Musk’s abrupt change of plans on taking Tesla private may spell deeper legal troubles

Musk’s abrupt change of plans on taking Tesla private may spell deeper legal troubles
The US Securities and Exchange Commission, probing Elon Musk’s claims that he had “funding secured” and wanted to take Tesla private, might consider his abrupt reversal as proof that he was not fully truthful in his statements.

The commission, which reportedly had already served Tesla with a subpoena following CEO Elon Musk’s contentious tweets, will unlikely be impressed enough by his sudden change of plans to drop the case, securities lawyers who have experience working with the SEC told Reuters.

“The SEC will continue its investigation until it’s satisfied that it is on top of the facts,” believes Stephen Crimmins, an attorney with 14 years’ experience working on similar cases. “What happened on Friday will be of interest to the SEC because it will allow them to probe whether Musk’s pulling back from the ‘go-private’ somehow indicates that he did not have a reasonable basis for his statement.”

While Tesla and the SEC have so far declined to comment on whether any official probe is ongoing, Musk continues to reiterate that he was totally serious in his “belief that there is more than enough funding to take Tesla private.”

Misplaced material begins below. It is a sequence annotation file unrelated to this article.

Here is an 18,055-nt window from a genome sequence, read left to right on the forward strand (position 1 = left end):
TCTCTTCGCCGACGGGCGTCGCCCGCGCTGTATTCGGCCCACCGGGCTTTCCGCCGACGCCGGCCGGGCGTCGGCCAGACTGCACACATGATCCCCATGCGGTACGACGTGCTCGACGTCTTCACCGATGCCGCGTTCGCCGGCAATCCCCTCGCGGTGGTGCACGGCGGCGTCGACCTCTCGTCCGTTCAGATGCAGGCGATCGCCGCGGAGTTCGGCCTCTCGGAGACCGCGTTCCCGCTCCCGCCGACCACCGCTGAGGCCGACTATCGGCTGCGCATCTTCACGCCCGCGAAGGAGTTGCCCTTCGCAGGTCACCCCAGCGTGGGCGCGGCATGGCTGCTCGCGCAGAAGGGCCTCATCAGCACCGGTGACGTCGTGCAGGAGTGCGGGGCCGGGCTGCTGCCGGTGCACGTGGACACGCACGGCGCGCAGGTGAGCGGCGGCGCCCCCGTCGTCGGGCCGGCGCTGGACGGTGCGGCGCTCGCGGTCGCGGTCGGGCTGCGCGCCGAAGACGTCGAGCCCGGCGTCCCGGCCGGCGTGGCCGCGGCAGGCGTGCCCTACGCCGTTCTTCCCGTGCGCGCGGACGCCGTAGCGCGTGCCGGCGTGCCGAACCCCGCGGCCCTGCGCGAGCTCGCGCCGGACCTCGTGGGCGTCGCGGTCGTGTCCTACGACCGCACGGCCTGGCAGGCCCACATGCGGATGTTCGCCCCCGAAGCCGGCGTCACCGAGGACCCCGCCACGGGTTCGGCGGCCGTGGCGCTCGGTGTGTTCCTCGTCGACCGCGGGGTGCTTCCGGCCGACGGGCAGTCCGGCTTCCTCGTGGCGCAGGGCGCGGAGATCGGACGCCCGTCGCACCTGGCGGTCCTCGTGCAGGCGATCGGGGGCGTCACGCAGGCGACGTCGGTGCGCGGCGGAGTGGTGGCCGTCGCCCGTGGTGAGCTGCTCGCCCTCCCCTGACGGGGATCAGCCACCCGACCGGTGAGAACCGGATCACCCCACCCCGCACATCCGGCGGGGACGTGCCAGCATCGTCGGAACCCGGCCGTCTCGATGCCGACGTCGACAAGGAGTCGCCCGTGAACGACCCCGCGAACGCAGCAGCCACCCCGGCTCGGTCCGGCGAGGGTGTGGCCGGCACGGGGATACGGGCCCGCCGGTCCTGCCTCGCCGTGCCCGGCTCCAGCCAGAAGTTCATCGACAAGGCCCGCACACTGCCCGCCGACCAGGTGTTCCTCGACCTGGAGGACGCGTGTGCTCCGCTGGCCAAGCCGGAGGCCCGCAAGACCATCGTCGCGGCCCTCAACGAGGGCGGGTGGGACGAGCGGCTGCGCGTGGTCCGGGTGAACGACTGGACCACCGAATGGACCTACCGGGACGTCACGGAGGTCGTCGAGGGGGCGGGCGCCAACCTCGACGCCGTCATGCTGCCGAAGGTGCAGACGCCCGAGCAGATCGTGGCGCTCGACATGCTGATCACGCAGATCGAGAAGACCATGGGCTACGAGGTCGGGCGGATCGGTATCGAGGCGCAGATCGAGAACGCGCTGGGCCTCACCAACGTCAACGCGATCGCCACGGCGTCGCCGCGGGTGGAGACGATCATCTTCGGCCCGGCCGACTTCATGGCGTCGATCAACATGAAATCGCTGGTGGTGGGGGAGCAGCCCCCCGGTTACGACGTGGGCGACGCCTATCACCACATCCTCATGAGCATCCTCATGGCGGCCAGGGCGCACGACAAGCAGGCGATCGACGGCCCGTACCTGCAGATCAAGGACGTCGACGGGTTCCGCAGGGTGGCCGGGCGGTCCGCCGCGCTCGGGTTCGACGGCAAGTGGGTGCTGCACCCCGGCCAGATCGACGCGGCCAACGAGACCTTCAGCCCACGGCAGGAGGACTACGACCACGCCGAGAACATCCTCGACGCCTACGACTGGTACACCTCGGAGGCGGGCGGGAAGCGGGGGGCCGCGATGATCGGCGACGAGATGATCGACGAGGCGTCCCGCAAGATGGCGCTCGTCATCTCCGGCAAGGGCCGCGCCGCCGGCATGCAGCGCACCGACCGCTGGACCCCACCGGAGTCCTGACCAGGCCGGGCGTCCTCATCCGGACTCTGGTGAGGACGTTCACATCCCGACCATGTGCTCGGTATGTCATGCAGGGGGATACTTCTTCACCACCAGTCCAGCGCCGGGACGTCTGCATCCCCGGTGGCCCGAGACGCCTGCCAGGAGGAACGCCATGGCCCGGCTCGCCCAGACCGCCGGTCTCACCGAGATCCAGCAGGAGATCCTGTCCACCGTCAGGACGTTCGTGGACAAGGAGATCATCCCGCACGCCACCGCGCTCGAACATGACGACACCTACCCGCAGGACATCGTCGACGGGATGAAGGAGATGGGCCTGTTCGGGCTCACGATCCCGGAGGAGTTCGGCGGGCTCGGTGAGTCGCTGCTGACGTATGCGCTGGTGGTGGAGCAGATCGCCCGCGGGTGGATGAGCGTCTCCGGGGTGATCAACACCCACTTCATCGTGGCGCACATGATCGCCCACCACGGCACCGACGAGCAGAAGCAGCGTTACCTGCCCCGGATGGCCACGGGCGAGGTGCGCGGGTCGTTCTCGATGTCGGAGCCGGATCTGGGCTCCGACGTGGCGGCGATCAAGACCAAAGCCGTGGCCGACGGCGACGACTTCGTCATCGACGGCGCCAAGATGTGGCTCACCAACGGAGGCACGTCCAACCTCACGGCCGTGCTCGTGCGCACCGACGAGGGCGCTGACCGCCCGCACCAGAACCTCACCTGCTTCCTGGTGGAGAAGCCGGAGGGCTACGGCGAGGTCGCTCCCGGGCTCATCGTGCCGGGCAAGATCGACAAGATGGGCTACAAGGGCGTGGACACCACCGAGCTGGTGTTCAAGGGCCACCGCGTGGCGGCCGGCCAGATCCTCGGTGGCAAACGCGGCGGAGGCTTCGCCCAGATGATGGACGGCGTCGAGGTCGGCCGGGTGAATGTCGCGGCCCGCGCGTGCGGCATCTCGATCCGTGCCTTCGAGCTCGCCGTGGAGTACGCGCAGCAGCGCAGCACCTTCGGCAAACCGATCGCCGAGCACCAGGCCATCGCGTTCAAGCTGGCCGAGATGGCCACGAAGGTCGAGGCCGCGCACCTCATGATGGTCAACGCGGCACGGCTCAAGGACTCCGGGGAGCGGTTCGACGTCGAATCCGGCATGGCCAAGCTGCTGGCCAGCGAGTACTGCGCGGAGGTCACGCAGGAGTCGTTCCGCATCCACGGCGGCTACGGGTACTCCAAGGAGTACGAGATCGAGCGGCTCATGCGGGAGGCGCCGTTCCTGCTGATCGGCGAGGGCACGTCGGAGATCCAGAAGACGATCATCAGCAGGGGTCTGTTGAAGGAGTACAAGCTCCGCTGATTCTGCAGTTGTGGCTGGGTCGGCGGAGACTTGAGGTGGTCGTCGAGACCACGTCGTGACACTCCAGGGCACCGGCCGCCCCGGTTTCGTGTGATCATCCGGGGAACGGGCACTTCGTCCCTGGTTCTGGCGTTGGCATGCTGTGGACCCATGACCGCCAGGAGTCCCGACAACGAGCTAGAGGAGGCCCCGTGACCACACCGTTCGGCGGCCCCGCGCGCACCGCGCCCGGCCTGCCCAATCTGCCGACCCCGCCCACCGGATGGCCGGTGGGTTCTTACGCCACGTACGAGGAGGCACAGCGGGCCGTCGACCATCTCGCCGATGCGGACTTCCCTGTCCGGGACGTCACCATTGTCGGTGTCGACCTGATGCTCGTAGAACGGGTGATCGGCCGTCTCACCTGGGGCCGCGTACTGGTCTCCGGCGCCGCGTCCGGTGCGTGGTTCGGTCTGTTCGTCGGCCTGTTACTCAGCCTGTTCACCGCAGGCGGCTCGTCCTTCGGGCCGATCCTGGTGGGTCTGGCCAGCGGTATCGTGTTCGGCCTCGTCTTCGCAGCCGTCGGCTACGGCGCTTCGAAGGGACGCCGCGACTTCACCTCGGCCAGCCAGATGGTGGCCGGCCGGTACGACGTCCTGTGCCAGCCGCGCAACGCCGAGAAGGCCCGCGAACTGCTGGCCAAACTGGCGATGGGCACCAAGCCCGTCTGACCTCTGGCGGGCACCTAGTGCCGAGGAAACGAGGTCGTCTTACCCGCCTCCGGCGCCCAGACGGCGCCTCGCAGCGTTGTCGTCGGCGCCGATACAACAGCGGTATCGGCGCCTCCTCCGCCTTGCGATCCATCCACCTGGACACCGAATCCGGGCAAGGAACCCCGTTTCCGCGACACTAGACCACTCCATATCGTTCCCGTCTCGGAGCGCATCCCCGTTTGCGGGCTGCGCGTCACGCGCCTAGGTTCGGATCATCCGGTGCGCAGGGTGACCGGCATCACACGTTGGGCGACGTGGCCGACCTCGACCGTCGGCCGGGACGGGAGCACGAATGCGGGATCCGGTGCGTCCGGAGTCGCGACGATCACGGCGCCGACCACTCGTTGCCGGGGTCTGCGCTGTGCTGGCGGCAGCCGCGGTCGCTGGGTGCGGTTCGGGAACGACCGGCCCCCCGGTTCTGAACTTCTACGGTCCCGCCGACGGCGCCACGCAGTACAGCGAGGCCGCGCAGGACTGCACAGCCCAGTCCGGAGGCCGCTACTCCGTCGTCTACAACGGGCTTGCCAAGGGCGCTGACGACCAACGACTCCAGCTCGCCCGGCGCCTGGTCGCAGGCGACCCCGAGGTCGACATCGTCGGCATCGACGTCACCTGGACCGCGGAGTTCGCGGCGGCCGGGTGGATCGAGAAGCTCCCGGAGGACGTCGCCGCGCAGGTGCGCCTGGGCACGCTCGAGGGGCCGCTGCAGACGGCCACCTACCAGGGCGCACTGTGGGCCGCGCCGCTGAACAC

The regulator, however, would likely want to find out whether there were any real grounds to claim that the funding had already been “secured.” Since the scandal erupted neither Tesla nor Musk issued any clear statements to substantiate the claim.

Furthermore, the SEC might decide to look into the exact reasons why the idea was scrapped, and may even subpoena minutes of Musk’s meeting with the board. In his Friday night blog post, the Tesla CEO explained that they were backpedaling it in the sole interests of existing shareholders, most of whom believe the company is better off as public.

But if it turns out the board meeting discussed other issues, for example “that the deal is not financeable, or prohibitively expensive,” then it may spell further trouble, believes M. Ridgway Barker, a partner at Withersworldwide, because it would “cast further doubt over Musk’s claims.”

READ MORE: Freaked out by Elon Musk's exuberant tweets Tesla board is lawyering up

After Musk triggered a furor with his August 7 tweet that he was considering taking the electric car company private – the Tesla share price briefly surged, but over the next weeks slipped back and below, amid a tsunami of criticism. Several infuriated investors even sued, accusing Musk of manipulating the market and misleading the shareholders, allegedly in breach of federal securities laws.

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